Dear PM, please sell the right message to the right audience


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Ashok V Desai



Modi’s uninspired speech at the UN was in sharp contrast to his San Jose speech to chiefs of IT companies

ONE must care about a world one will never see,” said Mahatma Gandhi according to Prime Minister Narendra Modi: that is how he began his speech to the General Assembly of the United Nations. Well, it was Bertrand Russell who said it, not Gandhi. Provincial pride must not go so far as to misappropriate wisdom.

Then he went on to give translated versions of Sanskrit sayings he must know by heart, and gave a message which could be summarized as saying, “Be good, and trust in God; He will see you through.”
That is a perfectly good message; it would have been fine in a meeting of Indic believers. But it is not the subject I would have chosen to speak to senior representatives of 180 diverse countries about.

The prime minister was preceded by King Tupou VI of Tonga and President Prosper Bazombanza of Burundi, and followed by the prime minister of Fiji and the foreign ministers of Germany, Russia and China. His speech must have gone entirely over their heads.

Modi also spoke at length about hoary old topics dear to Indians—development, poverty removal, industrialisation, infrastructure, environment and so on. I do not know how well he succeeded, but it was a speech eminently designed to put his audience to sleep. If anyone stayed awake, he must have thought, “Not another boring Indian!”

A missed opportunity
More important, he missed the chance to convey anything of strategic national interest. For instance, he could have mentioned the resolution of the problem of enclaves with Bangladesh, and thanked Sheikh Hasina, who spoke after him. He could have thanked Josaia Bainimarama for making him feel at home in Fiji, and appreciated its rainbow of races living together.

He said while the world spoke of the private and public sectors, India had defined a new personal sector of individual enterprise, micro enterprise and micro finance, drawing on the strength of digital and mobile applications.
This is confused thinking. All these are part of the private sector. And the government did not create this sector. It emerged in the days of licence permit raj to evade controls, and continues to survive because of its low wages.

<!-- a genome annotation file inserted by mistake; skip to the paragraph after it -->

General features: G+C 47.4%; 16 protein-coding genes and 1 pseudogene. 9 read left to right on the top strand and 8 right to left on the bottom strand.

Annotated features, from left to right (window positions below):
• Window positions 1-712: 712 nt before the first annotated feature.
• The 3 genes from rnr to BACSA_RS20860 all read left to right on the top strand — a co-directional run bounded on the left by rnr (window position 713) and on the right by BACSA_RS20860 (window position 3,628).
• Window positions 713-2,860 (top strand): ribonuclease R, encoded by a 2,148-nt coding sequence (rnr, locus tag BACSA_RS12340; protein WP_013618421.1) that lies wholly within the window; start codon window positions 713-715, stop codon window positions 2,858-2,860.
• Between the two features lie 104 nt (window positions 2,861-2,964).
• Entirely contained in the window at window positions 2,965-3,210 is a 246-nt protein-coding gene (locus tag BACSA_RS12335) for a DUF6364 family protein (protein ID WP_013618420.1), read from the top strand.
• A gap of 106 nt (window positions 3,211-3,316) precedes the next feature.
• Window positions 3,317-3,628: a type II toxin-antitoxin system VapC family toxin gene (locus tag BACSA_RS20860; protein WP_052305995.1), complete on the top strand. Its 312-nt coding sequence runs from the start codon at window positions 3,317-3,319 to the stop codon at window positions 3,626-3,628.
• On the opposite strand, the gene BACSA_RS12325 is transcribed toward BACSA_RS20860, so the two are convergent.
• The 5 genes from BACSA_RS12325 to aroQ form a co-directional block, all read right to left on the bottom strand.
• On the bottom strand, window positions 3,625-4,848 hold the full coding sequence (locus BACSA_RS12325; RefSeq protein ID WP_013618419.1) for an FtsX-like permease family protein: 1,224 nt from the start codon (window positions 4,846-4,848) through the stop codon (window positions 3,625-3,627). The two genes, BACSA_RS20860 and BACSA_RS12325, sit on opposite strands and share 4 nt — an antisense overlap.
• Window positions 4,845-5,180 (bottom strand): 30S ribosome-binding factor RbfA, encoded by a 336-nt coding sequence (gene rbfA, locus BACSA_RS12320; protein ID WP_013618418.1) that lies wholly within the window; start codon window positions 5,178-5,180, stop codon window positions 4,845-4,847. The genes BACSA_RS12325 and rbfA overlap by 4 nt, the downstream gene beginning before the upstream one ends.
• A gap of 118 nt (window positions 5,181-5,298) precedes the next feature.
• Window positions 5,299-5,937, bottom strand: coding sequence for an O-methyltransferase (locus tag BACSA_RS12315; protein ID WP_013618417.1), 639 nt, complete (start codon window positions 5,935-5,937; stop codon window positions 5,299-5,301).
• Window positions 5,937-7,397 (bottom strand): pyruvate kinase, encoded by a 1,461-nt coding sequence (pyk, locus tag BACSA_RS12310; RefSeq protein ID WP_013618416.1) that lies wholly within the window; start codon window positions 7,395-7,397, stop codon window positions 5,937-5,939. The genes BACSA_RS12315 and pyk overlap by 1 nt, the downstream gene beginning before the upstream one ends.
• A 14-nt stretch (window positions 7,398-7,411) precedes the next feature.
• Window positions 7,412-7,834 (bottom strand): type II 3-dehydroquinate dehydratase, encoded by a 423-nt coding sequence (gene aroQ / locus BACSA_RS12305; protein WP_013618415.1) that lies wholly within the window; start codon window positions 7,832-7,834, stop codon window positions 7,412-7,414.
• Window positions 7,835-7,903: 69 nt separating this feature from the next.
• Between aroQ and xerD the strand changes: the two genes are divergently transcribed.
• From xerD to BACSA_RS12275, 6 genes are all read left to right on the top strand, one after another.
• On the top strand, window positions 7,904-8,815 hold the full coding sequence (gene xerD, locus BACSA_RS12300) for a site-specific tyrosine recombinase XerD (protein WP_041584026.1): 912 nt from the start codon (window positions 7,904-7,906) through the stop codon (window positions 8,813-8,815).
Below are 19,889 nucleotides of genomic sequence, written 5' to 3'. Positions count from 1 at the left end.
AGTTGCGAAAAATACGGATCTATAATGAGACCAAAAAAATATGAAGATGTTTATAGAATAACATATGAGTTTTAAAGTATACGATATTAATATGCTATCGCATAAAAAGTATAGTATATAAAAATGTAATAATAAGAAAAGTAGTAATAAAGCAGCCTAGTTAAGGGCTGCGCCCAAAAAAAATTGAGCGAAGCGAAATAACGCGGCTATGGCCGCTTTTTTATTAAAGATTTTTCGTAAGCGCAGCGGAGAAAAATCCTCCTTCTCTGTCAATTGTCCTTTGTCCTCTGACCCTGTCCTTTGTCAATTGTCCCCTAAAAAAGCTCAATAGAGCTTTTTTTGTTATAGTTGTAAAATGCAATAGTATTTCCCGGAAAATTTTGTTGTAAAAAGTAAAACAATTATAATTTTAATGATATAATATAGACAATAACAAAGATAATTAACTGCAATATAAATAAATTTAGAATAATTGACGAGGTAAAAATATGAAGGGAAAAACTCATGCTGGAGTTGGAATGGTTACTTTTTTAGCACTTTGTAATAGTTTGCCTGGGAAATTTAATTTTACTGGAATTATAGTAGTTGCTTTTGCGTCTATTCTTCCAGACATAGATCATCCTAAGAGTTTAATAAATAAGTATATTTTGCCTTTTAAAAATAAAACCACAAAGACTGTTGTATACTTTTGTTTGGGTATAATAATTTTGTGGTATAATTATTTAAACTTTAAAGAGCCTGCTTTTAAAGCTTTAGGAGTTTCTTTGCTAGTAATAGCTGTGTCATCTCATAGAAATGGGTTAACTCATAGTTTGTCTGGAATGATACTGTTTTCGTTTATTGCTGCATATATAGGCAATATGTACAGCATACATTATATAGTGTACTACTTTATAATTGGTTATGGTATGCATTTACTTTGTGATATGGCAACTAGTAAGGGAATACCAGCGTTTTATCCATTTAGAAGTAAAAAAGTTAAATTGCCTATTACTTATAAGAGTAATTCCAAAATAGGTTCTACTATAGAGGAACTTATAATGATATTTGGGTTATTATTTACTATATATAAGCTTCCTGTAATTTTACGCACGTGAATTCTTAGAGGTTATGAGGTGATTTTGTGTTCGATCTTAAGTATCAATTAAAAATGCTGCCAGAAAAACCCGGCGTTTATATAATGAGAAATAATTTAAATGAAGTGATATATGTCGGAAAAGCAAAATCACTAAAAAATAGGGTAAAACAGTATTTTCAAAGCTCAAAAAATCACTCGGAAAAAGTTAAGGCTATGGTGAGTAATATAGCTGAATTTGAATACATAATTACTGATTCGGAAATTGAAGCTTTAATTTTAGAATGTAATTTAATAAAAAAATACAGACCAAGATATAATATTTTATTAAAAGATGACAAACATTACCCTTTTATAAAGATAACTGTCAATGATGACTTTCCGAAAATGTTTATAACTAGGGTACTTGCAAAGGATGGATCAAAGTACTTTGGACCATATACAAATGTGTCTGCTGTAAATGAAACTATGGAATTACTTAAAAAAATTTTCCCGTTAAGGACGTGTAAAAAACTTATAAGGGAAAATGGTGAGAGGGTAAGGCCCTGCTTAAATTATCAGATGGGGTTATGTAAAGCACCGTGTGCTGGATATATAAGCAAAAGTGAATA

Indians are prone to boast when they meet foreigners. They like to tell them what a great country India is and what great things we are doing. They think they are educating foreigners about Indian realities. They do not realize that the foreigners think they are boasting, and that boasts are a speciality of insecure people.

A promising pitch
The same prime minister gave a very different kind of speech to the chiefs of information technology companies in San Jose. He began by mentioning his hosts by first name. He was witty—for example, “Google has made teachers less awe-inspiring and grandparents more idle.”

He spoke in short and crisp sentences. He spoke with knowledge about social uses of IT. He told arresting stories —for instance, of a patient he saw in Bishkek being treated online by a doctor in Delhi.

He was passionate about using technology to change the lives of his people, and spoke in some detail about the IT initiatives of his government. He announced a plan to take help from Google – a foreign enterprise – and make 500 railway stations wifi hotspots. And he made a practical proposal – an Indo-US partnership in digitising India. Not surprisingly, he won over his audience.

Being bad and good
The prime minister gave two speeches within the space of a week: the one in the UN was indifferent, the one to IT professionals was masterly. How could he be so bad and so good? One possibility is that the speech writers were different. This is obvious: Even the English was so much better in the second talk.
But he did not passively read speeches given to him. Both reflected his views. In other words, he chose the message; the speech writers only dressed it up. The difference in quality reflected his thinking.

He obviously holds strong views about Hinduism. He is equally passionate about digitisation. The difference was that he gave the first talk to the wrong audience, and the second one to the right audience.

He makes good verbal products; that is what has made him a good politician. But surprisingly for a Gujarati, he does not match his products with their markets. And often when he has a ready market, he cannot think of the right product.
This is true of Parliament, a perfect field for verbal games. For more than a year, he has been largely tongue-tied, and has let the Congress make hay.
That is a pity, because democracy is a game of persuasion. The prime minister has proved himself to be a great fighter; he would be ten times more effective if he also tried persuasion.

—Ashok V Desai is a senior economist and commentator on economic policy and was also Chief Economic Advisor to the government.